Milan, Lake Orta and Home
A final evening in Riva, a truly lovely town. The Italians love their evening strolls, dressed up in their finery, whole families happy together in their gentle exercise. A great hotel too, right in the heart of the action. Our room had been superb and who could forget the remarkable dining room and four free evening concerts.
Time for our final lake in the great tour of the great lakes. Our trip to our final destination,Lake Orta, was via Milan, the outskirts of which confirmed my long held belief that paint aerosols be restricted to the over-nineties. The city centre was notable for city workers in smart black suits and Arab families laden with designer bags. My wife was tempted by a pair of shoes in the Prada shop but I pointed out that the window display showed only one colour so that temptation was thwarted.
The vast Duomo, the fourth largest cathedral in the world, festooned in spikes and towers in pristine condition their restoration being almost complete. The light stone towers and statues are as expertly carved as the finest ivory. By contrast, inside there a dark, sombre atmosphere – the preserved bodies of past priests, to my mind anyway, dampening the spirits. The vivid stained glass windows were, however, consummate works.
Shearing's itinerary is a varied one. Stresa was a sophisticated, adult location. Riva a family resort, bursting with life. Lake Orta offered something different with a quiet, scenic hotel setting at lake level. Our room overlooked the lake. Perfect! Frankly, we could have cut down on the time in Milan and got to the hotel two hours earlier. My first act was to swim in the truly huge, rectangular pool that could have housed Olympic athletes. I was on my own, strangely enough, but I washed the cobwebs of coach travel well away.
Dining at lakeside was a pleasure in a hotel perfectly reflecting its prime location. Wine and coffee was on the house.
Our final day on the lake was again overcast and with light rain. We took the included ferry to the tiny Isola di San Giulio. It has its own closed community of nuns in the houses that rise with the church. In our available hour we took the fifteen minutes walk of silence that embraces the circumference of the island. A series of spiritual statements are posted along the route. Take the reverse direction and different statements are offered.
The church has frescoes that adorn walls and ceilings. In the crypt is the preserved body of the founder of the church, St Giulio from 600 AD.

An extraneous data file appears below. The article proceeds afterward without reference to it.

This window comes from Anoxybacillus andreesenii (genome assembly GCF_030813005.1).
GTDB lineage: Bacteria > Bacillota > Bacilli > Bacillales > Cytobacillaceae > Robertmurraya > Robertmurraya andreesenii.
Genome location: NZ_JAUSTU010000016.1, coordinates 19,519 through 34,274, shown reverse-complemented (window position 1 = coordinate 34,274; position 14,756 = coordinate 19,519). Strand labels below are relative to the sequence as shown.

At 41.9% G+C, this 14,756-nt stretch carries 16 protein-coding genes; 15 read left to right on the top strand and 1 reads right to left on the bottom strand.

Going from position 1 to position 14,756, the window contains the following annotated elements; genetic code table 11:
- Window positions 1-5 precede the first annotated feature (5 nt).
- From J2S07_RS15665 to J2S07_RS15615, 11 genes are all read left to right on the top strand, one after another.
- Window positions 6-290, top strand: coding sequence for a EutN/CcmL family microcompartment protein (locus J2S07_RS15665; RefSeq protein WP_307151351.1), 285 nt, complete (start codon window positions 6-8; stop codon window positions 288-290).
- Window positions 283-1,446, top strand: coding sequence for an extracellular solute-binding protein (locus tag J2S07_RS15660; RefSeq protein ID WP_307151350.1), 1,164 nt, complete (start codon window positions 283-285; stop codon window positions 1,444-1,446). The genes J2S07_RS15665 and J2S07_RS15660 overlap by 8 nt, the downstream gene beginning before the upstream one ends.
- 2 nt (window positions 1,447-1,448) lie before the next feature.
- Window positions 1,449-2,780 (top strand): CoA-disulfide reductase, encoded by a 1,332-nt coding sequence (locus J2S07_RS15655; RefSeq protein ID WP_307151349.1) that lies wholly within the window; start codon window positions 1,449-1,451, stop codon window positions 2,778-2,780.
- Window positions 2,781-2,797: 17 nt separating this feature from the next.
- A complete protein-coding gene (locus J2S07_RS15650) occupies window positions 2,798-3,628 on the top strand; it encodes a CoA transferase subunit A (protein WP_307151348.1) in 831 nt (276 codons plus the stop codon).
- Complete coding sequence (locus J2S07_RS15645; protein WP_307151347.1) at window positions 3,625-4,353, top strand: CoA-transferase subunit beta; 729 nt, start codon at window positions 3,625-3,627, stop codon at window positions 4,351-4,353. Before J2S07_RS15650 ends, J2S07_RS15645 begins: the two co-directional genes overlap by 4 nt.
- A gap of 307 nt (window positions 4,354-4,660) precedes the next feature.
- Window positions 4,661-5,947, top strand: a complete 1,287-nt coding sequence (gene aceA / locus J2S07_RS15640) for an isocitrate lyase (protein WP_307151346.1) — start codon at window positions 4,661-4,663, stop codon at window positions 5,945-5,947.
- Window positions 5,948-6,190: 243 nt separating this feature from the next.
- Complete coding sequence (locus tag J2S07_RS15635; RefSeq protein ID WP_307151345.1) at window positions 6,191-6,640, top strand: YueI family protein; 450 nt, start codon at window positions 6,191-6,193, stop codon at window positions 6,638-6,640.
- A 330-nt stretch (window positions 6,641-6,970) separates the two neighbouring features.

Lake Orta competed well with its more illustrious rivals. We found it lovely. The town of Orta itself, across the lake from our hotel, was unspoilt and comparatively quiet. The sun came out a moment as we ate our lunch at the Picolo bar with a full on view of Isola di San Giulio, looking for all the world like an artist's creation of what an Italian island should look like. Do take a walk up to the church and before you go in, look down the street. Quintessential Italy.
Pettenasco is a sleepy village easily overlooked were it not for its position by our hotel. A short walk follows the lake shore until one sees the tall church tower. Most Italian churches are beautiful and this is no exception. I was however most taken by the nearby war memorial depicting a family grieving by a grave of their son, husband and father.
Hotel L'Approdo was my favourite of our three excellent hotels. Everything was immaculate and our balcony overlooked the stunning lake. Our evening meal had complementary wine and coffee in the attractive lakeside restaurant. Only omelette for my wife's two vegetarian meals marred her dining experience somewhat however.
We made very good friends with Robert and Josie, and Nigel and Julie. Robert's hairy hand story made me spill my wine, I laughed so much. We will hopefully meet them again on another tour.
The “Best of the Italian Lakes” tour was not yet over. We set off along Lake Maggiore on our way home. Wouldn't you just believe that the lake looked absolutely majestic in glorious sunshine as we commenced the return leg along its shores. Sunshine had been a fickle friend on this holiday. This was the Italian Lakes we knew and loved and we were on our way home!
It was a full day's travel, only enlivened by the sight of dozens of storks on all the lampposts near Strasbourg as they grouped for their migration to Africa. Given the grim weather that followed us I could see the attraction – of Africa not the sitting on lampposts!
Due to the hotels at Rheims being full our itinerary was to stay at Liege. Five countries later we arrived exhausted and had to eat a late dinner before we had time to stagger to our room. If I were Shearings I would do something about that journey!
That said, a lot is crammed into a Shearing's break. The packing for the changes of hotel proved easy enough, the most difficult aspect being to select what to take in the first place. There are few opportunities for boredom when in resort or on excursions: even the extensive travel has its compensations. The company put together a varied itinerary and know their jobs. Three excellent hotels, the best of the Italian Lakes – it does what it says in the brochure. Rita had gushed enthusiasm and was always at hand to help.
Daryl's driving was beyond praise. They say the best football referee is one who is not seen; Daryl was smooth driving personified. He must have used his brakes but we were never aware of them.
As for the weather, I saved a fortune on sunscreen and my shorts went back into the wardrobe at home in immaculate condition.
Silver Travel Advisor recommends Shearings Coach Holidays (UK and Europe)
• Read Shearing's 'Best of the Italian Lakes' in the rain – Part 1
• Read Shearing's 'Best of the Italian Lakes' in the rain – Part 2
• Read Shearing's 'Best of the Italian Lakes' in the rain – Part 3